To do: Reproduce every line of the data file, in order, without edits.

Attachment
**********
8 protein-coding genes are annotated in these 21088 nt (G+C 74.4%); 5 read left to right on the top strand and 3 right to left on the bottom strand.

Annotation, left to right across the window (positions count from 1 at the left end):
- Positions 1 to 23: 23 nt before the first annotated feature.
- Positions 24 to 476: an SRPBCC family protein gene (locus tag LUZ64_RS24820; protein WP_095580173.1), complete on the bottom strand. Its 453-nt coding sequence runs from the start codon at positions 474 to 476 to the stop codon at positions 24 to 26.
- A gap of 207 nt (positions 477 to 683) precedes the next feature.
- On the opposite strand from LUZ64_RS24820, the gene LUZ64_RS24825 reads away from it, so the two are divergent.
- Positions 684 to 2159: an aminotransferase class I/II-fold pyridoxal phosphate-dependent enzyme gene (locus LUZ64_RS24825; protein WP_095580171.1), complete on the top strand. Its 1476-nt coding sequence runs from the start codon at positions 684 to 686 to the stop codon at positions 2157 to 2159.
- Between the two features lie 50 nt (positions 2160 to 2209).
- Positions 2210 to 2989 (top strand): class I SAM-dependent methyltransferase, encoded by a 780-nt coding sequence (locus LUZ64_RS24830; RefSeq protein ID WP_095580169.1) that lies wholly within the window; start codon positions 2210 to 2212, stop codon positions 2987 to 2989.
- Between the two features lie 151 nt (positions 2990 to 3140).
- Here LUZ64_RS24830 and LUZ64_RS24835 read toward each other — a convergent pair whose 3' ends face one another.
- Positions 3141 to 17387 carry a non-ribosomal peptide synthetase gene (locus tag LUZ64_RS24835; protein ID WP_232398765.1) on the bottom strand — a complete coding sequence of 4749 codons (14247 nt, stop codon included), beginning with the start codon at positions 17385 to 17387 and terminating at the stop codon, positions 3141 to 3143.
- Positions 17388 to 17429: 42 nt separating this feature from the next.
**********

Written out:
8 protein-coding genes are annotated in these 21088 nt (G+C 74.4%); 5 read left to right on the top strand and 3 right to left on the bottom strand.

Annotation, left to right across the window (positions count from 1 at the left end):
- Positions 1 to 23: 23 nt before the first annotated feature.
- Positions 24 to 476: an SRPBCC family protein gene (locus tag LUZ64_RS24820; protein WP_095580173.1), complete on the bottom strand. Its 453-nt coding sequence runs from the start codon at positions 474 to 476 to the stop codon at positions 24 to 26.
- A gap of 207 nt (positions 477 to 683) precedes the next feature.
- On the opposite strand from LUZ64_RS24820, the gene LUZ64_RS24825 reads away from it, so the two are divergent.
- Positions 684 to 2159: an aminotransferase class I/II-fold pyridoxal phosphate-dependent enzyme gene (locus LUZ64_RS24825; protein WP_095580171.1), complete on the top strand. Its 1476-nt coding sequence runs from the start codon at positions 684 to 686 to the stop codon at positions 2157 to 2159.
- Between the two features lie 50 nt (positions 2160 to 2209).
- Positions 2210 to 2989 (top strand): class I SAM-dependent methyltransferase, encoded by a 780-nt coding sequence (locus LUZ64_RS24830; RefSeq protein ID WP_095580169.1) that lies wholly within the window; start codon positions 2210 to 2212, stop codon positions 2987 to 2989.
- Between the two features lie 151 nt (positions 2990 to 3140).
- Here LUZ64_RS24830 and LUZ64_RS24835 read toward each other — a convergent pair whose 3' ends face one another.
- Positions 3141 to 17387 carry a non-ribosomal peptide synthetase gene (locus tag LUZ64_RS24835; protein ID WP_232398765.1) on the bottom strand — a complete coding sequence of 4749 codons (14247 nt, stop codon included), beginning with the start codon at positions 17385 to 17387 and terminating at the stop codon, positions 3141 to 3143.
- Positions 17388 to 17429: 42 nt separating this feature from the next.